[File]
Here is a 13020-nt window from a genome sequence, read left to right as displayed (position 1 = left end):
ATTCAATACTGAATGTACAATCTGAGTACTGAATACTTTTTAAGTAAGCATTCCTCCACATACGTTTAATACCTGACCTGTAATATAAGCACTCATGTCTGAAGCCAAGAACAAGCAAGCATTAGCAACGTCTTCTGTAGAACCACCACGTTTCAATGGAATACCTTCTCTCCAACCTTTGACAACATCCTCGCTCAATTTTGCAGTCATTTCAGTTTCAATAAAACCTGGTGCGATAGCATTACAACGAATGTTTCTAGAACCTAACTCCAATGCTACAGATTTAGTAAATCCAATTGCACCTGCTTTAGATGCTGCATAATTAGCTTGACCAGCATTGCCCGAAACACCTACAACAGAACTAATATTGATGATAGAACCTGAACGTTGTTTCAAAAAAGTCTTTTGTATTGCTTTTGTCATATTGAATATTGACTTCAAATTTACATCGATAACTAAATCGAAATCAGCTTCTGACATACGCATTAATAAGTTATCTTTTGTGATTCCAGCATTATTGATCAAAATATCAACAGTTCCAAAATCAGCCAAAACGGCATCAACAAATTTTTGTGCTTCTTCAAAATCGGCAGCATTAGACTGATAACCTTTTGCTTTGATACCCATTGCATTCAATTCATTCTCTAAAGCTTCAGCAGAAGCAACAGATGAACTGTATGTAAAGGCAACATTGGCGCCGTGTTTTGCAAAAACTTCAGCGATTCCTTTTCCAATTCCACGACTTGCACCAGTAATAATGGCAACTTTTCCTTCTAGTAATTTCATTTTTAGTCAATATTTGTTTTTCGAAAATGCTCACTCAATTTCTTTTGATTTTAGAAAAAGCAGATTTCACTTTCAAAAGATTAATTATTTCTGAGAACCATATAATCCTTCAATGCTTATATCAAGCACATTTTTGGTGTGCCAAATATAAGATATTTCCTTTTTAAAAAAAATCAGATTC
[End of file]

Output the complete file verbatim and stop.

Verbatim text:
Here is a 13020-nt window from a genome sequence, read left to right as displayed (position 1 = left end):
ATTCAATACTGAATGTACAATCTGAGTACTGAATACTTTTTAAGTAAGCATTCCTCCACATACGTTTAATACCTGACCTGTAATATAAGCACTCATGTCTGAAGCCAAGAACAAGCAAGCATTAGCAACGTCTTCTGTAGAACCACCACGTTTCAATGGAATACCTTCTCTCCAACCTTTGACAACATCCTCGCTCAATTTTGCAGTCATTTCAGTTTCAATAAAACCTGGTGCGATAGCATTACAACGAATGTTTCTAGAACCTAACTCCAATGCTACAGATTTAGTAAATCCAATTGCACCTGCTTTAGATGCTGCATAATTAGCTTGACCAGCATTGCCCGAAACACCTACAACAGAACTAATATTGATGATAGAACCTGAACGTTGTTTCAAAAAAGTCTTTTGTATTGCTTTTGTCATATTGAATATTGACTTCAAATTTACATCGATAACTAAATCGAAATCAGCTTCTGACATACGCATTAATAAGTTATCTTTTGTGATTCCAGCATTATTGATCAAAATATCAACAGTTCCAAAATCAGCCAAAACGGCATCAACAAATTTTTGTGCTTCTTCAAAATCGGCAGCATTAGACTGATAACCTTTTGCTTTGATACCCATTGCATTCAATTCATTCTCTAAAGCTTCAGCAGAAGCAACAGATGAACTGTATGTAAAGGCAACATTGGCGCCGTGTTTTGCAAAAACTTCAGCGATTCCTTTTCCAATTCCACGACTTGCACCAGTAATAATGGCAACTTTTCCTTCTAGTAATTTCATTTTTAGTCAATATTTGTTTTTCGAAAATGCTCACTCAATTTCTTTTGATTTTAGAAAAAGCAGATTTCACTTTCAAAAGATTAATTATTTCTGAGAACCATATAATCCTTCAATGCTTATATCAAGCACATTTTTGGTGTGCCAAATATAAGATATTTCCTTTTTAAAAAAAATCAGATTC